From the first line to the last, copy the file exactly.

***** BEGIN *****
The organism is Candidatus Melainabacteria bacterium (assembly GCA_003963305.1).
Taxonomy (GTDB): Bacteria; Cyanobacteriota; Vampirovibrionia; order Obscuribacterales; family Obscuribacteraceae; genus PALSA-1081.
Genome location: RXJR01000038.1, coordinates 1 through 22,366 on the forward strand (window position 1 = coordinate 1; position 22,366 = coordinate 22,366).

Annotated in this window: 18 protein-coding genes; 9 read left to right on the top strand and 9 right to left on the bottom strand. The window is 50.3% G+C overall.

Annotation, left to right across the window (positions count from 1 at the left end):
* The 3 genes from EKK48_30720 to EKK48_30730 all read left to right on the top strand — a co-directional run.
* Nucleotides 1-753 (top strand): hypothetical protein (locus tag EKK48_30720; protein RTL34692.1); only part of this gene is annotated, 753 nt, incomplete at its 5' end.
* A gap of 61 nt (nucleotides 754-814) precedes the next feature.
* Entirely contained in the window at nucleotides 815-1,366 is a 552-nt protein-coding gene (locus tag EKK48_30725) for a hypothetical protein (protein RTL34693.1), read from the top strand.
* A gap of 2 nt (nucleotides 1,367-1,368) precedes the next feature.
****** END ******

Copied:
The organism is Candidatus Melainabacteria bacterium (assembly GCA_003963305.1).
Taxonomy (GTDB): Bacteria; Cyanobacteriota; Vampirovibrionia; order Obscuribacterales; family Obscuribacteraceae; genus PALSA-1081.
Genome location: RXJR01000038.1, coordinates 1 through 22,366 on the forward strand (window position 1 = coordinate 1; position 22,366 = coordinate 22,366).

Annotated in this window: 18 protein-coding genes; 9 read left to right on the top strand and 9 right to left on the bottom strand. The window is 50.3% G+C overall.

Annotation, left to right across the window (positions count from 1 at the left end):
* The 3 genes from EKK48_30720 to EKK48_30730 all read left to right on the top strand — a co-directional run.
* Nucleotides 1-753 (top strand): hypothetical protein (locus tag EKK48_30720; protein RTL34692.1); only part of this gene is annotated, 753 nt, incomplete at its 5' end.
* A gap of 61 nt (nucleotides 754-814) precedes the next feature.
* Entirely contained in the window at nucleotides 815-1,366 is a 552-nt protein-coding gene (locus tag EKK48_30725) for a hypothetical protein (protein RTL34693.1), read from the top strand.
* A gap of 2 nt (nucleotides 1,367-1,368) precedes the next feature.